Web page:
Upping the ante on dance coverage and conversation

Meet the Writers: Lynn Matluck Brooks

What are you most excited to cover through TD?
I am most excited to explore (not sure that “covers”) ideas about dance that spring from the experience of dance itself – its doing, its history, its observation, itself.

Which part is challenging, scary, difficult?

It is challenging to figure out what tone to take for TD, who we are, and what our goals are for us as participants, for the Philadelphia dance community, for the dance field at large.

What is the TD project really about, in your experience?

For me, so far, it has been about releasing, more and more, the joy of thinking and writing about dance. I just want to do more of it!

Finish this sentence "Good writing..."
Good writing has some significant combination of these elements; it is:
-       clear (you can understand it, but you might occasionally find yourself on the edge of an unfamiliar or little-familiar word),
-       evocative (it takes you some place visually, aurally, emotionally),
-       provocative (you want to think about it some more, it challenges you intellectually),
-       elegant (it does not shy away from rich use of language, of poetry and metaphor), and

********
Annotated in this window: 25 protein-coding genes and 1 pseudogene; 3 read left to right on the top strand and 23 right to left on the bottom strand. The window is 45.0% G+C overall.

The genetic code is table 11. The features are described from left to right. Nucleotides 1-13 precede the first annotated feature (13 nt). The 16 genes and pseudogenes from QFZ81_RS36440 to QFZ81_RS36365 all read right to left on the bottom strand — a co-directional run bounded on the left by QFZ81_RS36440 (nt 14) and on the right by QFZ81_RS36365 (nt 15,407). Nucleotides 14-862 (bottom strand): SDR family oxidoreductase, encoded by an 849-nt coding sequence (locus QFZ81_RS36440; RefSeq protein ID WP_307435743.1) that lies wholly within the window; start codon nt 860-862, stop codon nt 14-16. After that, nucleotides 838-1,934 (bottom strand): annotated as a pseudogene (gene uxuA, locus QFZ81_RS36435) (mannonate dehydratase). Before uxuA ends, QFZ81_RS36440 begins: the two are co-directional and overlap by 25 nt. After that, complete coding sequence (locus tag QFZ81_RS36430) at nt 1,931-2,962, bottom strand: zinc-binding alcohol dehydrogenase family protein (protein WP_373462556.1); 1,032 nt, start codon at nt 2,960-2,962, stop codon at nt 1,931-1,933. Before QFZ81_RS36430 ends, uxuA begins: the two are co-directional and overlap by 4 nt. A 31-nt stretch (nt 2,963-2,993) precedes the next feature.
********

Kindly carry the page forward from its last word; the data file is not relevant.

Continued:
-       enjoyable (you want to read it again, and to read more).

What is your "desert-island" publication?
Just one is so hard to pick! I might have to go with Lincoln Kirstein’s Movement and Metaphor, Four Centuries of Ballet (1970) because it includes history, analysis, context, opinion, and images – a truly rich meal.

How has TD affected your other dance-related work?

It has reinforced the importance of
-       clear, informed writing in all fields, and
-       of pursuing your life’s passion (such a cliché!) because it IS your life’s passion.

What would your parents say about your work in the arts?
My parents are no longer alive, but they were great arts supporters and, after the initial shock of my choice, were proud of my work. And sometimes honest about it!

If I were to write a dance love-letter, it would be to__________.
I wrote my dance love-letter to Nadine Revene, my ballet teacher, at Wendy Perron’s TD workshop when we were assigned to write a dance appreciation note. But that’s not my only dance love letter. I have dedicated several of my publications to Genevieve Oswald, my great mentor and friend, who is now Curator Emerita of the Dance Collection at the New York Public Library (Lincoln Center). She’s my dance-research mama and I love her deeply.

By Lynn Matluck Brooks
January 18, 2012